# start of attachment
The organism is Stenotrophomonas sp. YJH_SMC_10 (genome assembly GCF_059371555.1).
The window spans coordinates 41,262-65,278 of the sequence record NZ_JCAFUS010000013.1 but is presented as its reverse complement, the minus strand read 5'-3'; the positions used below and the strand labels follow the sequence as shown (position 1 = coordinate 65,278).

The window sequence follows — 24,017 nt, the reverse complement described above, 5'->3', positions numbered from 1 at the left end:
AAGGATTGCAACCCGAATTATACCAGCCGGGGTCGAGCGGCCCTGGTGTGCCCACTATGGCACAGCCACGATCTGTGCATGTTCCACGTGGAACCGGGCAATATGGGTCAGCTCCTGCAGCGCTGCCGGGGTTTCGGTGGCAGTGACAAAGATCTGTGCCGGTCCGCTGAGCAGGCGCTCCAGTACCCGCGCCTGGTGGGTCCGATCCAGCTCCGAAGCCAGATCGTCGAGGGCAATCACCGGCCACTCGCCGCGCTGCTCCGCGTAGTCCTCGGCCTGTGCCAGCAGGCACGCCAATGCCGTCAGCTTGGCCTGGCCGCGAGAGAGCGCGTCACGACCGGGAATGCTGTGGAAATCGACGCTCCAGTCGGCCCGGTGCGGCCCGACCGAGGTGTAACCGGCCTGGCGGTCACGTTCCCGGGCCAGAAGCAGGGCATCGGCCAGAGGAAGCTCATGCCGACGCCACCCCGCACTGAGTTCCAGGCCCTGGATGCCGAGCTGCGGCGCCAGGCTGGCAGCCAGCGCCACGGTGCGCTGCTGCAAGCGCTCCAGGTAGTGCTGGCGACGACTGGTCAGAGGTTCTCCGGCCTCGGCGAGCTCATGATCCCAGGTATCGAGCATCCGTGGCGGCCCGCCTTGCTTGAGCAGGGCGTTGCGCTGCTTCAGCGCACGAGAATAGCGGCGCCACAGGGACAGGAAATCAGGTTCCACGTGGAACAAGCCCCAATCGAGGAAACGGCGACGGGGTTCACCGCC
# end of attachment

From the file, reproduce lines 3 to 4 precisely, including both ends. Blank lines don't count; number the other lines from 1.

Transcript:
The window sequence follows — 24,017 nt, the reverse complement described above, 5'->3', positions numbered from 1 at the left end:
AAGGATTGCAACCCGAATTATACCAGCCGGGGTCGAGCGGCCCTGGTGTGCCCACTATGGCACAGCCACGATCTGTGCATGTTCCACGTGGAACCGGGCAATATGGGTCAGCTCCTGCAGCGCTGCCGGGGTTTCGGTGGCAGTGACAAAGATCTGTGCCGGTCCGCTGAGCAGGCGCTCCAGTACCCGCGCCTGGTGGGTCCGATCCAGCTCCGAAGCCAGATCGTCGAGGGCAATCACCGGCCACTCGCCGCGCTGCTCCGCGTAGTCCTCGGCCTGTGCCAGCAGGCACGCCAATGCCGTCAGCTTGGCCTGGCCGCGAGAGAGCGCGTCACGACCGGGAATGCTGTGGAAATCGACGCTCCAGTCGGCCCGGTGCGGCCCGACCGAGGTGTAACCGGCCTGGCGGTCACGTTCCCGGGCCAGAAGCAGGGCATCGGCCAGAGGAAGCTCATGCCGACGCCACCCCGCACTGAGTTCCAGGCCCTGGATGCCGAGCTGCGGCGCCAGGCTGGCAGCCAGCGCCACGGTGCGCTGCTGCAAGCGCTCCAGGTAGTGCTGGCGACGACTGGTCAGAGGTTCTCCGGCCTCGGCGAGCTCATGATCCCAGGTATCGAGCATCCGTGGCGGCCCGCCTTGCTTGAGCAGGGCGTTGCGCTGCTTCAGCGCACGAGAATAGCGGCGCCACAGGGACAGGAAATCAGGTTCCACGTGGAACAAGCCCCAATCGAGGAAACGGCGACGGGGTTCACCGCC